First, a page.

The mainstay of China’s foreign investment is the state-owned enterprise, and over the years, overseas investments by SOEs have mostly been squandered. In 2016, China’s state-run media Yangguang.com openly acknowledged the failure rate of China’s overseas mining investments as exceeding 95 percent.
During the same year, I said in the article “Why Are China’s Overseas Investments so Trouble-Ridden?” that the main countries included in the “Belt and Road” initiative are in Southeast Asia, South Asia, West Asia, North Africa, and Europe. Excluding Europe, most of these countries have poor international reputations due to their fairly high political risk. From the credit ratings provided by international rating agencies such as Standard & Poor’s and Fitch, most of these countries have credit ratings below B. Iran did not even have a rating.
Reality has also shown that China’s Belt and Road is vulnerable to major setbacks. Prime Minister Mahathir of Malaysia visited Beijing in August to seek China’s understanding: because Malaysia’s national debt had soared to $250 billion, it had no choice but to suspend three major infrastructure projects. About 70 countries are currently participating in China’s One Belt One Road plan, many of which owe large debts. The Washington-based think tank “Center for Global Development” estimated in March this year that the Belt and Road Initiative has mired eight countries in severe debt.
Compared with Chinese state-owned enterprises, the US Overseas Private Investment Corporation (OPIC), which will become the main body of the U.S. International Development Finance Corporation, has had a good profit record for the past 40 years. Thus, the United States’s restructuring of the corporation to undertake projects from the U.S. Agency for International Development is also taking into consideration the corporation’s profitability.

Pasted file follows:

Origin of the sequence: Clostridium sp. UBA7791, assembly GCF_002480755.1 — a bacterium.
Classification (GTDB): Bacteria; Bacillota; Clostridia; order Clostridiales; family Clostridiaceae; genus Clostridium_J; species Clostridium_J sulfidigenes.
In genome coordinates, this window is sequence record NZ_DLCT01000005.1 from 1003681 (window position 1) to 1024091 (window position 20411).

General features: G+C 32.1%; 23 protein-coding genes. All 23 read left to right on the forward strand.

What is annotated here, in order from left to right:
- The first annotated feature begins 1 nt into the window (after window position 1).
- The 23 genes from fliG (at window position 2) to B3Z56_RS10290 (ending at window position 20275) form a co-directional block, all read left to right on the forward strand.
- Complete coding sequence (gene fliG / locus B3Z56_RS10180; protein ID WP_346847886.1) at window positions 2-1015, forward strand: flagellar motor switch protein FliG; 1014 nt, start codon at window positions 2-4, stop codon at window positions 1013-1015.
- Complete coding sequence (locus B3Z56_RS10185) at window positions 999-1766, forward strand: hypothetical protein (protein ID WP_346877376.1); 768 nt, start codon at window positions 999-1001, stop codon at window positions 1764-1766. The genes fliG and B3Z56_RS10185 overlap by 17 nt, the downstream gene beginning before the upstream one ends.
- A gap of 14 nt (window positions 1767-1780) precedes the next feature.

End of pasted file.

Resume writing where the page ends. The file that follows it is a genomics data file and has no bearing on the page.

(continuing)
Whether for Western countries or China, it is not difficult to reach an agreement when investing in third-world economies. The problem lies in reclaiming those investments and ensuring profitability. China has no means of punishing countries that fail to repay their debts. Meanwhile, most Western companies have investments in developing countries, but those countries do not dare casually owe debts to Western companies because the local political and socioeconomic elites often store their money in Western banks, and their children study in Western schools. The United States, United Kingdom, and the European Union have many options for punishing countries that do not hold up their end of the deal. But China is not a place for the children of a country’s rulers to study, nor is China’s financial system able to become a safe deposit box for dictators as it is in Western countries. China has no leverage against countries that fail to honor economic agreements.
From Beijing’s perspective, as the China–U.S. trade war proves difficult to resolve, increasing investment and exports to Africa can be seen as an attempt to reposition the Chinese economy’s strategic position globally. But whether it can achieve its intended purpose is another matter.
He Qinglian is a prominent Chinese author and economist. Currently based in the United States, she authored “China’s Pitfalls,” which concerns corruption in China’s economic reform of the 1990s, and “The Fog of Censorship: Media Control in China,” which addresses the manipulation and restriction of the press. She regularly writes on contemporary Chinese social and economic issues.
Views expressed in this article are the opinions of the author and do not necessarily reflect the views of The Epoch Times.